The article of Erlinda A. Cordero, Direct Practice in Social Work: An Overview, discuss the social work being a dynamic profession and how its practice should be ready in facing the paradigm shift. The author gave historical background on social work practice before 1970 and how these practices evolve due to varied problems and situations that arise from time to time. Also, she talks on how a state of the art practice should be administered in practicing social work where she emphasizes that for an advance direct practice, such as clinical practice, one is expected to be a holder of Master of Science in Social Work degree. The author gave a quick discussion on the philosophy of direct practice and how the instrumental values evolved and eventually became the principles or guidelines to the practice of social work. The length of the author’s discussion involves the role of social workers in direct practice and the helping process. Towards the end of her article, she discourse the implication of the roles and the helping process of social work both in education and practice. At the end part, she tackles the issues and the emerging trends in social work.
Reading the article makes me realize the rapid evolution of social work practice due to the changing events and situations and how the author wanted the social work practitioners to adapt in this change by narrowing the gap between academe and practice. Although I am not a Bachelor of Social Work degree holder I came to appreciate the importance of both social work as a profession and the social workers as the implementing person. My current work challenges me to understand the underlying principles, processes and policies in the field of social work. I think it is my responsibility to deliver quality services to my clients, and to do that, I should equipped myself with the knowledge pertaining to the practice of social work profession.
I have a full understanding of the author’s points on her article, and somewhat I agree that this paradigm shift is really a big thing to the profession for it calls for acting various roles at the same time, in facing clients with multi-problems. The demand for having a generalist perspective is deemed necessary to address this change. I would like deal on the last part of the article that talks on the issues and emerging trends. First point is on her statement “direct practice in social work demands much from both the practitioners in the field and the social work educators preparing the
future professional social workers,” which I understand is very important since a cycle of exchanging ideas and experiences foster additional knowledge to the educators to give to their students who will eventually be a social worker in the field. Direct practice however involves the provision of services to clients (individuals, couples, families and groups) through casework and group work where I think and is not very sure if academe social workers had really a chance of doing this. By this, I think it is important that a registered social worker be allowed to do clinical social work practice. Second point is on her statement “the diversity of problems and situations require not only the knowledge, skills and attitude to acquire competencies for practice for practice but equally the genuine motivation and commitment to the profession,” which is very true, for motivation and commitment speaks on the passion and the reason on the question, “why are you doing this?” For my case, I think the commitment and motivation is there but the knowledge, skills and attitude in social work is something I need to work on. Only now that I realize that the reasons why I took public administration and nursing are basically a combination of the reason why I am engaging myself in the social work profession.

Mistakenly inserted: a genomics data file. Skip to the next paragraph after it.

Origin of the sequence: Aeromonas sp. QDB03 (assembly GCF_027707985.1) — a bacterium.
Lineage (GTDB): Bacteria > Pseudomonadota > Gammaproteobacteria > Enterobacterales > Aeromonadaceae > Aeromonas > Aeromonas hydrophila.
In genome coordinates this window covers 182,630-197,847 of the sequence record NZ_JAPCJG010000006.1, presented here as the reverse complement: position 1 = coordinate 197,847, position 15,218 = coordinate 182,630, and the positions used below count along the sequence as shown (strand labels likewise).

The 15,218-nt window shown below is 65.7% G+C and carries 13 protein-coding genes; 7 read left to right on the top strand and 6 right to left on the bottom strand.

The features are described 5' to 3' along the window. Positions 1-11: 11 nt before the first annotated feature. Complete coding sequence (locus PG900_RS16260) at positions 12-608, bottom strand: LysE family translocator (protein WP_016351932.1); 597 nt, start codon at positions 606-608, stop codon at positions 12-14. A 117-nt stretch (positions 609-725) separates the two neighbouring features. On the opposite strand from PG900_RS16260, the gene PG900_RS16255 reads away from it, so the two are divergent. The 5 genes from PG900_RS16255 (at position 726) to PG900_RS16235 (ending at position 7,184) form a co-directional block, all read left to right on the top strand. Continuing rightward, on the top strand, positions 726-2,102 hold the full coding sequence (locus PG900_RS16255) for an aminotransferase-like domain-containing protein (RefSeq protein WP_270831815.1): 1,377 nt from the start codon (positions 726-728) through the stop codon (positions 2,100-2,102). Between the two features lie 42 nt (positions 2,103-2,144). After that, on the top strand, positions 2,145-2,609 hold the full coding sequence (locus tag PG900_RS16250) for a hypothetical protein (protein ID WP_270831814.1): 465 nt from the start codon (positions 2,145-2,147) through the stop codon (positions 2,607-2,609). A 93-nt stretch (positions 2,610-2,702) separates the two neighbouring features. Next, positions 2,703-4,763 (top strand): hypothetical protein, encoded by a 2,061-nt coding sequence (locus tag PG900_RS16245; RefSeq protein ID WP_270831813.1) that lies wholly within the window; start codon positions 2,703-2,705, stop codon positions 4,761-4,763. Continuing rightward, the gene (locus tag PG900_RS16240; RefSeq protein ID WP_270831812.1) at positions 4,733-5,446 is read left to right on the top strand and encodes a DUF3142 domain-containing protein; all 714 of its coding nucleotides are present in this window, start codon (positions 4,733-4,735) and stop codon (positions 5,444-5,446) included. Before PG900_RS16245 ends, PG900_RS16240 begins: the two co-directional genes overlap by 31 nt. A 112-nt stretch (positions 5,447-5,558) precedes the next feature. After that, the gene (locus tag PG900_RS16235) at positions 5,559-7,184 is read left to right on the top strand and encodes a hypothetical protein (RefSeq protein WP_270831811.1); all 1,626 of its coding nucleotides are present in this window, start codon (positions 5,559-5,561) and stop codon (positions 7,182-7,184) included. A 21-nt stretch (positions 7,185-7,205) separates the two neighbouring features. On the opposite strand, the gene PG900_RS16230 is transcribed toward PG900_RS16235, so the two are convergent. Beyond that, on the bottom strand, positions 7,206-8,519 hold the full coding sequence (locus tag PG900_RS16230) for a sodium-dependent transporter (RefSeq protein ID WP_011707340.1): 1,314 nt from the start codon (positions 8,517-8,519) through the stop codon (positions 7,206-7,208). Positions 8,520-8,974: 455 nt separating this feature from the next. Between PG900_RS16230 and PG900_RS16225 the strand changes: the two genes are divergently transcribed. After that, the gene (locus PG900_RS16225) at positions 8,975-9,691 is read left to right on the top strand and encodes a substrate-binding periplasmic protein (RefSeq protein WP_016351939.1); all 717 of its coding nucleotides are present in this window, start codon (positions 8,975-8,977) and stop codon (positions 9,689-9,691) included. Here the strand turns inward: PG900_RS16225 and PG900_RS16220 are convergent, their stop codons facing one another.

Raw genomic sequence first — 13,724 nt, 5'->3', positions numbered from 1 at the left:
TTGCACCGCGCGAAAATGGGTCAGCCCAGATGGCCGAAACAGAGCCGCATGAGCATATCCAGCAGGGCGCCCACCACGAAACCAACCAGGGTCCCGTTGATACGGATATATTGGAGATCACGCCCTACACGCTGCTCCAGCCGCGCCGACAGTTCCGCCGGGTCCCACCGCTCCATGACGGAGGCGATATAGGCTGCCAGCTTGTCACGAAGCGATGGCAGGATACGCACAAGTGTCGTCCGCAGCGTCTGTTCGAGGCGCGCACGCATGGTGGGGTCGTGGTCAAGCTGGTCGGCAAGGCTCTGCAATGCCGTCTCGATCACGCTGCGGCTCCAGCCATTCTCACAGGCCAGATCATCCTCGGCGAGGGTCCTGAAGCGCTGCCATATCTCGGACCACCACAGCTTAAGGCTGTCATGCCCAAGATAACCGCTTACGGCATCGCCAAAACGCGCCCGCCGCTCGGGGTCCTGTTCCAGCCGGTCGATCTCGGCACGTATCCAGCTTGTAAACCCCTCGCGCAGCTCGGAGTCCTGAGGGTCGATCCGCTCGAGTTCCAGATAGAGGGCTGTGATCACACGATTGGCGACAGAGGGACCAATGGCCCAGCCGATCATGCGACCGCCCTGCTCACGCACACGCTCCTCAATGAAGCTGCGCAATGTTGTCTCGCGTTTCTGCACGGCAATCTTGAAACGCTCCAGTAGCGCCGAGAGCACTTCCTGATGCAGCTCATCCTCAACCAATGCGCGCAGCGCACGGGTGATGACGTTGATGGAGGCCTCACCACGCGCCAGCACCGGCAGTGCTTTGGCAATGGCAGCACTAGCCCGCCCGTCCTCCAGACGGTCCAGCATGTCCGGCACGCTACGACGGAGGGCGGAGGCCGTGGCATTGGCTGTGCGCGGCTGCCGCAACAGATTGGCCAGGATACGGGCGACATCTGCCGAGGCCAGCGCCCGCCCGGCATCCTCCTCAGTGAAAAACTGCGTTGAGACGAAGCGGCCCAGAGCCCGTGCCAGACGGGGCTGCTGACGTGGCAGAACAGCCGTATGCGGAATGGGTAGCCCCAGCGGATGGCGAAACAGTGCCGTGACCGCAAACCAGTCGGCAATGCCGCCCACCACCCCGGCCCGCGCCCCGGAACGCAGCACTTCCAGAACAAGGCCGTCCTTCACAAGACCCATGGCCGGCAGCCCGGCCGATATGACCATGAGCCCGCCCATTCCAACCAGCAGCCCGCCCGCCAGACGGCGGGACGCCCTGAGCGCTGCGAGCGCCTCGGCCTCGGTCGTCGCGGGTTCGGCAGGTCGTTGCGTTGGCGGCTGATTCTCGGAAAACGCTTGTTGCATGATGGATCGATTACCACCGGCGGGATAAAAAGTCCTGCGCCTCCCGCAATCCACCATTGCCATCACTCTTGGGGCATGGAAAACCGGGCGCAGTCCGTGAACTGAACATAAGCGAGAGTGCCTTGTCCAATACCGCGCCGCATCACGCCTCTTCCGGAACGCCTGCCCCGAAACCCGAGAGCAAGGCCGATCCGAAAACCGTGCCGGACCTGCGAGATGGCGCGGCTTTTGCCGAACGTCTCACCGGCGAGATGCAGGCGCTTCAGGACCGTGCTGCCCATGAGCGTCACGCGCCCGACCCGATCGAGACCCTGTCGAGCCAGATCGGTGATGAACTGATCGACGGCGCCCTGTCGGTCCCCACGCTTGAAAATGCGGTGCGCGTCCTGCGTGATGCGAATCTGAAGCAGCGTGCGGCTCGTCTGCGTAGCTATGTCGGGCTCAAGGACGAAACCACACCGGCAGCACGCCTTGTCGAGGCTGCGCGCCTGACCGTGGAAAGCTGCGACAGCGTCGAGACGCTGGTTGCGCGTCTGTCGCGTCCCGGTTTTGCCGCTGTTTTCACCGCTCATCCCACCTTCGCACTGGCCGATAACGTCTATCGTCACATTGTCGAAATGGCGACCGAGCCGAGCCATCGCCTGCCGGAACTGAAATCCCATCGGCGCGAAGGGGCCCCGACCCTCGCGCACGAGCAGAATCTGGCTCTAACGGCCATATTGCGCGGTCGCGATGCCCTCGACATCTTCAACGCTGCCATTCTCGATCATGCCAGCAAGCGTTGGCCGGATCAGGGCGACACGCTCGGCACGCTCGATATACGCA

That is to be in a helping profession. Lastly, I want to react on her statement “like most professions in the human service arena, social work is undergoing a shift from the “disease paradigm” to the strength perspective.” Due to the demand on levelling with the current change and development, social workers should not be tied on the reason they chose the profession because of its need but basically because of the reason that they have this “spark”, a spark that fuels them to be a committed and competent social worker. For me, I acknowledge the need for social workers today, the workers that will help the sectors of children, women, PWDs, poor, older persons, etc. to be socially capable of restoring, maintaining, improving and developing their lives but I also acknowledge that to be the best social worker, one should
evaluate and understand the reason why they are in the profession and how ready they are to be of service to these clients. I am so honoured to be exposed in this profession and I really admire social workers who can help change clients’ lives. I know for myself that eventually I will be one of the best social worker, committed and competent to deliver social services. This is my goal, and somehow having the decision of taking this course is a step closer to achieving this goal.
APRIL KATE K. AMADA
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